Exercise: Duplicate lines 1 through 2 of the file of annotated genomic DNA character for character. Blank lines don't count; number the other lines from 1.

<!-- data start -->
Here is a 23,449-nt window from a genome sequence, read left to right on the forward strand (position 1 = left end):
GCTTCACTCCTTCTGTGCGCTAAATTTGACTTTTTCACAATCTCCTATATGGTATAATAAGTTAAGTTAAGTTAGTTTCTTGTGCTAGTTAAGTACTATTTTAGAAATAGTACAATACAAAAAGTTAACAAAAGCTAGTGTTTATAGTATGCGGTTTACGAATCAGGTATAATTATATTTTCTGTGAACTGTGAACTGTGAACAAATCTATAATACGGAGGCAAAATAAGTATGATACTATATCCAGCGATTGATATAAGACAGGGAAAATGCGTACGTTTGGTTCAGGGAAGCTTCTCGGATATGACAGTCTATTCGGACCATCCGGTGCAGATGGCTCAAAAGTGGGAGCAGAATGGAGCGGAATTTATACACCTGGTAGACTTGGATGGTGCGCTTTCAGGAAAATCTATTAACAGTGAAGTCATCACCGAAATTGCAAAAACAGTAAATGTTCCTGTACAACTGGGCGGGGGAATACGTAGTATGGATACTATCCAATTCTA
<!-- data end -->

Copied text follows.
Here is a 23,449-nt window from a genome sequence, read left to right on the forward strand (position 1 = left end):
GCTTCACTCCTTCTGTGCGCTAAATTTGACTTTTTCACAATCTCCTATATGGTATAATAAGTTAAGTTAAGTTAGTTTCTTGTGCTAGTTAAGTACTATTTTAGAAATAGTACAATACAAAAAGTTAACAAAAGCTAGTGTTTATAGTATGCGGTTTACGAATCAGGTATAATTATATTTTCTGTGAACTGTGAACTGTGAACAAATCTATAATACGGAGGCAAAATAAGTATGATACTATATCCAGCGATTGATATAAGACAGGGAAAATGCGTACGTTTGGTTCAGGGAAGCTTCTCGGATATGACAGTCTATTCGGACCATCCGGTGCAGATGGCTCAAAAGTGGGAGCAGAATGGAGCGGAATTTATACACCTGGTAGACTTGGATGGTGCGCTTTCAGGAAAATCTATTAACAGTGAAGTCATCACCGAAATTGCAAAAACAGTAAATGTTCCTGTACAACTGGGCGGGGGAATACGTAGTATGGATACTATCCAATTCTA